Appraiser's Perspective: Higher interest rates and property valuesCharlie W. Elliott Jr., MAI, SRAInterest rates,property appraisals
Is it finally over? Is that real estate boom, which began years
ago, beginning to wind down for sure this time? When compared to
the stock market bottoming out a few years ago, how long will it
take for the real estate market to finally hit bottom after a
number of years of record sales?
I will suggest that real estate cycles are much like our general
economy, in that by design, they fluctuate up and down with the
forces of the market. We never know when we have actually hit
bottom until we have enough data to plot an historic trend.
One thing is for sure—the market has remained resilient
thus far. Given where we have been, there is plenty of room for a
significant correction. Major cities in California, Florida and
Nevada, to mention a few, have experienced annual appreciation
exceeding 20 percent per year in recent years. Some have enjoyed
gains averaging in excess of 20 percent per year in home values for
the past five years. That being said, some areas such as Texas,
Georgia and North Carolina have not experienced such rapid rate
increases, reflecting only single digit increases. Many of these
communities just barely reflect positive annual increases,
reporting increases of around two or three percent per year.
It seems that many of us who are dependant upon the industry
have had our best years recently. So far, there have been few hard
indications of a topping out of the market, as most indicators have
been mixed. But deep down, we all know that as interest rates
increase, property values will be squeezed.
We hear a lot about our free economy and how prices are
determined in our country by supply and demand. That is true, but
only to a point. We all know that for many of the working years of
our lives, a man by the name of Alan Greenspan has been behind the
curtain, pushing the interest rate buttons. When interest rates
started up a few months ago, there were those who predicted that a
drop in property values would take place akin to an automobile
falling off a cliff. So far, that has not happened; however, it
should be noted that rates are likely to continue on an upward
spiral for the near future, as the Federal Reserve shows no sign of
loosening up. We can also credit Mr. Greenspan and his fellow board
members for letting us down easy by raising the rates just a
quarter of a point at a time, which has happened regularly over the
past few months.
Some say that we are perhaps likely to receive as many as eight
additional quarterly increases, or about two whole points, over the
next few months. Since the Fed bases its decision on the overall
economy and not just the real estate market, can the real estate
industry maintain its market position with such increases? Do we
even know where we are? Are we at the edge of a steep rocky cliff,
or are we just peeking over the top of a hill, looking at a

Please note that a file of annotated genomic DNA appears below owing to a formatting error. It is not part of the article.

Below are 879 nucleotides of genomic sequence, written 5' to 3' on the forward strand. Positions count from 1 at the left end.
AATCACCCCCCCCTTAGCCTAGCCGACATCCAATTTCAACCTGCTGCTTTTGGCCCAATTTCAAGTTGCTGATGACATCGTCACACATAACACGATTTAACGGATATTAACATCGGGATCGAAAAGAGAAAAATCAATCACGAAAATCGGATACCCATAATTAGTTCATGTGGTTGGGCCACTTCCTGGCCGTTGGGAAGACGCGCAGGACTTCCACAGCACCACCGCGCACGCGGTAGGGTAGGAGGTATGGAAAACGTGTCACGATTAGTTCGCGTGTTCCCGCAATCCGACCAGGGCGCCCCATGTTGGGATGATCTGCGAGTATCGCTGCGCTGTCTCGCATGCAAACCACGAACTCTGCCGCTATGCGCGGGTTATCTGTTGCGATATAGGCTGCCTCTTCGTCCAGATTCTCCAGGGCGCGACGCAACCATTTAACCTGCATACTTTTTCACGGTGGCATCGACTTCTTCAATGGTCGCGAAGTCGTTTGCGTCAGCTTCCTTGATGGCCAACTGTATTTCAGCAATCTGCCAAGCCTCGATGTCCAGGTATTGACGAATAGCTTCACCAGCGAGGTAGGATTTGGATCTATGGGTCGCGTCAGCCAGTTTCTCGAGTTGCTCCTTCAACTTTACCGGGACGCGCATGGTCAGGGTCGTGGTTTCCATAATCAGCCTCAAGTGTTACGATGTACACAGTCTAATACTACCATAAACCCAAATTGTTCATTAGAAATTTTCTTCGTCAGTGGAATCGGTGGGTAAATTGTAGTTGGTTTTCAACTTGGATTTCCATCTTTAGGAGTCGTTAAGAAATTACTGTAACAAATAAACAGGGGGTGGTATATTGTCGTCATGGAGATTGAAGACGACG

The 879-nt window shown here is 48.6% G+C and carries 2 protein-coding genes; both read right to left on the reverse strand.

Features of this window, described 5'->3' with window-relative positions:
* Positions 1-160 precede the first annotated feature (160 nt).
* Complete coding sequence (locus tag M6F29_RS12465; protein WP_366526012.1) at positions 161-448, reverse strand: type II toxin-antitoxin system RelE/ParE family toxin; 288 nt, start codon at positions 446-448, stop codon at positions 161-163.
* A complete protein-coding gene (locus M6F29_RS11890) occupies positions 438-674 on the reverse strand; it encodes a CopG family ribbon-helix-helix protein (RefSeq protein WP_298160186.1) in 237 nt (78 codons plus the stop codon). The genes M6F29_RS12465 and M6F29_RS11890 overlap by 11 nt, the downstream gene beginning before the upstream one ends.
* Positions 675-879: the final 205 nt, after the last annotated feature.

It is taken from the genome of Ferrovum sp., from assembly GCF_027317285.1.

smoothly paved, gradually sloping street?
Now that we are here, wherever we are, most would agree that we
are likely to experience a dip in market values due to these rate
hikes. What circumstances and issues must we expect from those
people whom we have a love/hate relationship with—the
appraisers? Listed below are a few of the more obvious ones that
come to mind.
1. When mortgage rates rise, property values level off or, in
some cases, decline, especially after a sustained period of steady
increases. Do not be surprised to see this happen, especially in
some of your higher-priced markets mentioned above. In real estate,
what goes up too high, too fast, must come down. You may hear
statements, like, "I paid more than that for the property two years
ago," "Property in this neighborhood has always gone up in value in
the past. Let's get another appraisal," or, "It was appraised a
year ago for more than that. Does this appraiser not know what he
2. You probably have clients who seem to need to get a new
mortgage every year or so in an attempt to extract equity from that
one most important investment the average person has—his
home. Here, we are talking about the people who spend more money
than they earn. To stay afloat, they depend upon appreciation from
the value of their homes. When the market tanks, many of these
people will not be able to get a loan; that is, unless they switch
to one of those 125 percent loan-to-value mortgages, and chances
are that these types of borrowers maxed out in this regard the last
time they refinanced. The appraiser probably cannot help you on
3. What properties are the most likely to dip in value?
Everything else being equal, the properties that increased the most
in value in recent years are more likely to decrease under interest
rate pressure. This is particularly the case where there is
speculation driving up the prices of homes. An example would be a
condominium building at the beach, where buyers consider themselves
investors, hoping to flip the property at or before closing. These
properties generally are rental properties, although some are
second homes. If the economy tanks, rents will suffer, and that
will not help. Second homes come with their own set of issues.
Also, unlike other segments of our industry, the speculative
property area tends to drop in price faster and could fall prey to
the falling-off-the-cliff theory.
Those listed above are only a few of the circumstances and
issues that tend to crop up when interest rates squeeze property
values. As an appraiser, my advice to the lending officer that is
taking a loan application where property value decreases are
suspected is to order the appraisal early on. This could save both
time and money for the lender as well as the owner.
Charlie W. Elliott Jr., MAI, SRA is president of Elliott
& Company Appraisers, a national real estate appraisal company.
He can be reached at (800) 854-5889, [email protected]
through the company's Web site at